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My front-end performance case study

I’m reading and watching a lot of interesting things regarding client-side performance. I’m interested in the browser’s processes happening before and just after the page’s load. There are tons of stuff to think about. Before a couple of days, I joined the online workshop of Vitaly Friedman. I had a great time and learned some clever facts about performance optimization.

I spent weeks optimizing applications for clients, but I did not do that for my website. It is not optimized at all. Last few years I changed the blog a lot, and the whole codebase is awful. These days I found some free time and decided to use the learned techniques. I didn’t have time for a complete rewrite but there were some changes that are easily applicable.

The old state

There are two helpful online services that I used to analyze the main problems - PageSpeedInsights and WebPageTest. Here are two screenshots showing the old state of the main page:


PageSpeedInsights screenshot


WebPageTest screenshot

I don’t think that the results are satisfying. If you open you will see that there are only text and few images. It should be a lot faster.

Avoiding redirects

The First Byte characteristics provided by WebPageTest shows how quickly the server responds to a request. If we have a high value, this is usually because of redirects. I had one. The content of my /index.php was:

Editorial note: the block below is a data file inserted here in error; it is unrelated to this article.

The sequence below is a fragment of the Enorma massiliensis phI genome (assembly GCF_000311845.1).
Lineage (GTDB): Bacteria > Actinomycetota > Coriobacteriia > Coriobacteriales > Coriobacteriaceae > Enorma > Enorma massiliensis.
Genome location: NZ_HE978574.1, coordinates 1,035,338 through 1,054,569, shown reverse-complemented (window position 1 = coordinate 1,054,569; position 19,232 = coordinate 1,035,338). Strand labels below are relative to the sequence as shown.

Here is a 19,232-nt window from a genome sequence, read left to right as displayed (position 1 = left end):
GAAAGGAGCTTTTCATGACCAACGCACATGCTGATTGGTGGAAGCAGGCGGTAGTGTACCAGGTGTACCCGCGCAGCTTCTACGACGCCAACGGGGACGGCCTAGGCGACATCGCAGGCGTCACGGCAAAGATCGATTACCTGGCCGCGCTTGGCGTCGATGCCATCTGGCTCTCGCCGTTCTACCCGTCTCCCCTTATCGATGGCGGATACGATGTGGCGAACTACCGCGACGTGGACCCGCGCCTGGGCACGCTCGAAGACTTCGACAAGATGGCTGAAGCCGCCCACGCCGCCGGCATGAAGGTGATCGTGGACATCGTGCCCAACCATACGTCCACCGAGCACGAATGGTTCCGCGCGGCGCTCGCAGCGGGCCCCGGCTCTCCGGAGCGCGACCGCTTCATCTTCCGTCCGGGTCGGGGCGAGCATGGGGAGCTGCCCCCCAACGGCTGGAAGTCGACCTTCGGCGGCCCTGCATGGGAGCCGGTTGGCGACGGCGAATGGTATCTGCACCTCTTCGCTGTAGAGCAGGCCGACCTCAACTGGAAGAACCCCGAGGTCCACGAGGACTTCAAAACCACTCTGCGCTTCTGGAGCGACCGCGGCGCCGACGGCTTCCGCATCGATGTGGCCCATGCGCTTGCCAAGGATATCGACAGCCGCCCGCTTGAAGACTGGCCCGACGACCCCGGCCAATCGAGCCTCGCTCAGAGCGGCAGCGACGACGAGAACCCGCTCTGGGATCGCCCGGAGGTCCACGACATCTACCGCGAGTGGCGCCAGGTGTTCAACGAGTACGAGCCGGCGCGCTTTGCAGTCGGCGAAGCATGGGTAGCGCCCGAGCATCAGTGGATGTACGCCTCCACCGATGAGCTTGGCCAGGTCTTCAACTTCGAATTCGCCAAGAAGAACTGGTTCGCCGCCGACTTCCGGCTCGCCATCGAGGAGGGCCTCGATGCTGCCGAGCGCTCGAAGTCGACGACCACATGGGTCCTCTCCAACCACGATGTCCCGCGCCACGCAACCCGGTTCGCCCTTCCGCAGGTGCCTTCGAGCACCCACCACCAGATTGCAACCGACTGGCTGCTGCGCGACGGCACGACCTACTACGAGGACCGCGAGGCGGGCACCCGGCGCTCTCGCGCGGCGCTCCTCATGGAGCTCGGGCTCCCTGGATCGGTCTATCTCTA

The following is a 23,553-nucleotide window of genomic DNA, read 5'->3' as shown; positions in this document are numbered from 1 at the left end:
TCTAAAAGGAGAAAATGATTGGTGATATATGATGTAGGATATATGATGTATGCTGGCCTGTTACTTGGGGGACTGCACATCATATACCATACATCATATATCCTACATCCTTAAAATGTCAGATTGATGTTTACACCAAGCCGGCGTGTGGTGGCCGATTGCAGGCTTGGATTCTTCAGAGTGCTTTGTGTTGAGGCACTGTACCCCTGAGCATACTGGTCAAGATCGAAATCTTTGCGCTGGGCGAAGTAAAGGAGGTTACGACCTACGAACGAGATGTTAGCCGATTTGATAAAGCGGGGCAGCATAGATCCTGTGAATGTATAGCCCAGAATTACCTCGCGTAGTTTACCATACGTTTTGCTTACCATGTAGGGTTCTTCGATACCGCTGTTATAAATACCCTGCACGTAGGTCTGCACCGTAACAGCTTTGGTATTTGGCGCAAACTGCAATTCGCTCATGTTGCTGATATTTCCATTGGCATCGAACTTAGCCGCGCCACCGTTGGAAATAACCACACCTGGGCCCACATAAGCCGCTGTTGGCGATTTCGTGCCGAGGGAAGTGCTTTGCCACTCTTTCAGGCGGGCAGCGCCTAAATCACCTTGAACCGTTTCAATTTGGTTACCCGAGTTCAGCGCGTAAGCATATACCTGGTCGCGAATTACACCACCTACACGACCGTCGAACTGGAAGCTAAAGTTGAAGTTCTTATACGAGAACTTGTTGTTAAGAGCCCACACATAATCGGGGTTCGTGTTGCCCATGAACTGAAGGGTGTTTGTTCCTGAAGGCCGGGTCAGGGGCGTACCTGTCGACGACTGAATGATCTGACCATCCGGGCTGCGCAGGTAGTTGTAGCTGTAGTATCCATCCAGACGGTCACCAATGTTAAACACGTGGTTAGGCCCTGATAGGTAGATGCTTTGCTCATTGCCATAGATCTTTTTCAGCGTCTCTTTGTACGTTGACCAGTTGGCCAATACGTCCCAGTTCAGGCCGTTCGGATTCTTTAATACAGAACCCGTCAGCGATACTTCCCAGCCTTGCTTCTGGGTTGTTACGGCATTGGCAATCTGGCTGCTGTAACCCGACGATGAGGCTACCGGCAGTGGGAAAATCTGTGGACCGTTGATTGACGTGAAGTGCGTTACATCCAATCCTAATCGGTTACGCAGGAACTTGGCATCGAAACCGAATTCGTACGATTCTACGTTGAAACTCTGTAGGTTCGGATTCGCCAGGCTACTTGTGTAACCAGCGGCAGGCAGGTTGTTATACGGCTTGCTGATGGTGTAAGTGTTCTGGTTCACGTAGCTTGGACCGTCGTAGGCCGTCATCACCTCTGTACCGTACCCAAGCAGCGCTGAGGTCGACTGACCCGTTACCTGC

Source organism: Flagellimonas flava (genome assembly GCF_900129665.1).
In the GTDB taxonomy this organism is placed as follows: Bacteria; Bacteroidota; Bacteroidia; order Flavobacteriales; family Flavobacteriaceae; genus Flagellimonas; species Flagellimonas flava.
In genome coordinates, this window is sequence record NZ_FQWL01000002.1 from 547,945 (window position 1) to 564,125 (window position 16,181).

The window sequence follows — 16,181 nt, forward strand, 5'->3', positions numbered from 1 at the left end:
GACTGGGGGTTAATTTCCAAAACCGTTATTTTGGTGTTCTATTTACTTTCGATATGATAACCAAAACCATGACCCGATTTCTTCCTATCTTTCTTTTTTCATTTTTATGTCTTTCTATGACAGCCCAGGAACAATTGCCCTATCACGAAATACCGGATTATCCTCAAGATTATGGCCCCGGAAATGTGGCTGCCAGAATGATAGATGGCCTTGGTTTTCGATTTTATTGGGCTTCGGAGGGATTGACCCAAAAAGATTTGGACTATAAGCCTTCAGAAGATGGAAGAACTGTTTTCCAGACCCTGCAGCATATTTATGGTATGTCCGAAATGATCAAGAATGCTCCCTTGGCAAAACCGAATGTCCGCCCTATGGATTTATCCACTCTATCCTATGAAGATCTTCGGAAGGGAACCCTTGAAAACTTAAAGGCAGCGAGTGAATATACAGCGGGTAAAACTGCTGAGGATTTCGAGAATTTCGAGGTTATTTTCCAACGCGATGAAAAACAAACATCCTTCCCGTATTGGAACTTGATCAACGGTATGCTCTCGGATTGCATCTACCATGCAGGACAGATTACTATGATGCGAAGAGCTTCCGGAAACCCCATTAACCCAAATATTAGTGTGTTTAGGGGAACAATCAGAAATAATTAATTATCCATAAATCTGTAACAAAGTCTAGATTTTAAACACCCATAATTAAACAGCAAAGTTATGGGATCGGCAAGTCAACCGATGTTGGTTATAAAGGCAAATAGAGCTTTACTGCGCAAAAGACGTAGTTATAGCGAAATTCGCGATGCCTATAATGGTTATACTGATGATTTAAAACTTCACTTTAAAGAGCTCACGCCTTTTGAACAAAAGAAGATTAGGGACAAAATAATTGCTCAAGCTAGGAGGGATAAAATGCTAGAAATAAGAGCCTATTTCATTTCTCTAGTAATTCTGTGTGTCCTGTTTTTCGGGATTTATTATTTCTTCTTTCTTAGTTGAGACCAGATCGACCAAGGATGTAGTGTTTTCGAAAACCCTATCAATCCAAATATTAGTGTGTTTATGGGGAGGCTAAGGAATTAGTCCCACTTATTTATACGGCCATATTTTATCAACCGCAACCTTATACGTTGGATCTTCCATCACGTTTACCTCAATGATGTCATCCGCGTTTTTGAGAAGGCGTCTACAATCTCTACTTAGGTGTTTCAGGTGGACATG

When I transfer the content of /main/index.php to /index.php I won roughly 200ms.

WebPageTest screenshot

I used absolute URLs for all the assets. So I didn’t change even a line of the code in the new /index.php file.

Eliminate render-blocking JavaScript and CSS in above-the-fold content

Google’s PageSpeedInsights is saying that I have blocking JavaScript and/or CSS in the above-the-fold area. Of course, that was true. I had the following code in my head tag:

The first problem is Fontello. It’s an icon font. I checked carefully, and it looks like that I’m using three icons from this CSS file in the above-the-fold content: Twitter’s bird, GitHub’s icon and the Facebook’s one. I had a few more in the footer of the page, but this was not critical. Instead of relying on to an external file for these icons, I decided to use SVG images directly inlined in the HTML. The SVG is well supported and it is a good choice for non-detailed images.

The result was 200ms less for the initial rendering of the page. The document completion and the full loading is also faster:

WebPageTest screenshot

Here are the differences in the waterfall views:

WebPageTest screenshot

There are two more CSS files to think about. The first one holds the definition of the fonts that the site uses and the second one contains the rest of the styling. As I said the main page of my site was changed several times during the last years and I ended up by using the styles from my blog. So, to save time I directly referenced blog.css. It’s 13KB file, and most of the styles there are blog-specific. What I did is to grab the font definitions and started a new file. In the end, I rewrite everything and produced much smaller file and of course have only one HTTP request.

In fact, the final minified styles were ~2K, so I decided to inline them directly into the HTML. The overall performance of the page increases and I didn’t block the rendering anymore. Google’s PageSpeedInsights showed me the score of 91/100 for mobile and desktop. It was 74/100 before to start the optimization.

WebPageTest screenshot

Here is the waterfall view so far: